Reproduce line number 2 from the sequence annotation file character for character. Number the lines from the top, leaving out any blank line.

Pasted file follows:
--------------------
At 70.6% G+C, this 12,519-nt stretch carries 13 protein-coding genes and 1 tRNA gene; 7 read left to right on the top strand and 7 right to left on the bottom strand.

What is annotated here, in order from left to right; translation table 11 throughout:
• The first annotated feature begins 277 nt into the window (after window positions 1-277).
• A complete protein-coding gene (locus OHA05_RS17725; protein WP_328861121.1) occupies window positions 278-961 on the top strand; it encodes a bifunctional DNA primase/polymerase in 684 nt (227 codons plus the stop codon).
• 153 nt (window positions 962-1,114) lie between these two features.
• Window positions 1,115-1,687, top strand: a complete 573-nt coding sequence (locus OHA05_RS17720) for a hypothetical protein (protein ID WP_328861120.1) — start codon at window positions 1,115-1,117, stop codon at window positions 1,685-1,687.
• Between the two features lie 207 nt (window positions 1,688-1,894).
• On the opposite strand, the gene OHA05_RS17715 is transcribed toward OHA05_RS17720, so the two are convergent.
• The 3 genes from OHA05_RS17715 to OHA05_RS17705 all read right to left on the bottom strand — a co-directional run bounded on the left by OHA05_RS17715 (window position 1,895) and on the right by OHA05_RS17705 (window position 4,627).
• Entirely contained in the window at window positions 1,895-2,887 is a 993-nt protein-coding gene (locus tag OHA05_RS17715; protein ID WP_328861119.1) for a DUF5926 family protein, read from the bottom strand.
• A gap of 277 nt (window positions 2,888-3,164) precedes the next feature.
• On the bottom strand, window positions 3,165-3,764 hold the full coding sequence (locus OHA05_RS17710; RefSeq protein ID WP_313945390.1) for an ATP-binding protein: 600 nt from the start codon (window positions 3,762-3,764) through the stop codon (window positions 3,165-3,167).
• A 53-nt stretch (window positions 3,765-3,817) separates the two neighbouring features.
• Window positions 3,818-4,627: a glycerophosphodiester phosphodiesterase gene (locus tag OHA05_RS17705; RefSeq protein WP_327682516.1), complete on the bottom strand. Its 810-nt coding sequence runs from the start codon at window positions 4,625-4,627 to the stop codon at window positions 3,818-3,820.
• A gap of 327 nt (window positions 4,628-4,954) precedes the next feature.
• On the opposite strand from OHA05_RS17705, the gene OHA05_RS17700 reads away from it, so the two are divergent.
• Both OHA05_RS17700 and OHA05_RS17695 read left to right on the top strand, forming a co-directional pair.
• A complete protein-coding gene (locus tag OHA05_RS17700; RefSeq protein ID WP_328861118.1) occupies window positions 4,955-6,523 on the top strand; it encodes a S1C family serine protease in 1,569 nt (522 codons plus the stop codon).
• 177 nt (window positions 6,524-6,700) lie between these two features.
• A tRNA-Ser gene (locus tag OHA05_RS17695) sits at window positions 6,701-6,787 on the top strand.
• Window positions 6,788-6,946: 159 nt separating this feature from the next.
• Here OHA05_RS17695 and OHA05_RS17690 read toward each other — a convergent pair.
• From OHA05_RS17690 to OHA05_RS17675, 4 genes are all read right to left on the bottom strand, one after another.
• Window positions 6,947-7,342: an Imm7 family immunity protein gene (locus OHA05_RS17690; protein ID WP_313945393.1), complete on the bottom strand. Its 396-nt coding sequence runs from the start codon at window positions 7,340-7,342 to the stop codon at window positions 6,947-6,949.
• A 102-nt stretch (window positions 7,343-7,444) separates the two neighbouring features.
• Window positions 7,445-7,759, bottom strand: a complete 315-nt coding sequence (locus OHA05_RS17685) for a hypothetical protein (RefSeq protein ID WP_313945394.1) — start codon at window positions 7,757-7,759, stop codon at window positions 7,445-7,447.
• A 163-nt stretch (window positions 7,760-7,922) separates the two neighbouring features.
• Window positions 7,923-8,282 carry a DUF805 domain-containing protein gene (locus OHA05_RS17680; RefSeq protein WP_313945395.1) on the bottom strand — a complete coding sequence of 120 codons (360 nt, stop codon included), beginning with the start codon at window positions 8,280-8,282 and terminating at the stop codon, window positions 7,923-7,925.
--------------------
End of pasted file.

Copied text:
What is annotated here, in order from left to right; translation table 11 throughout: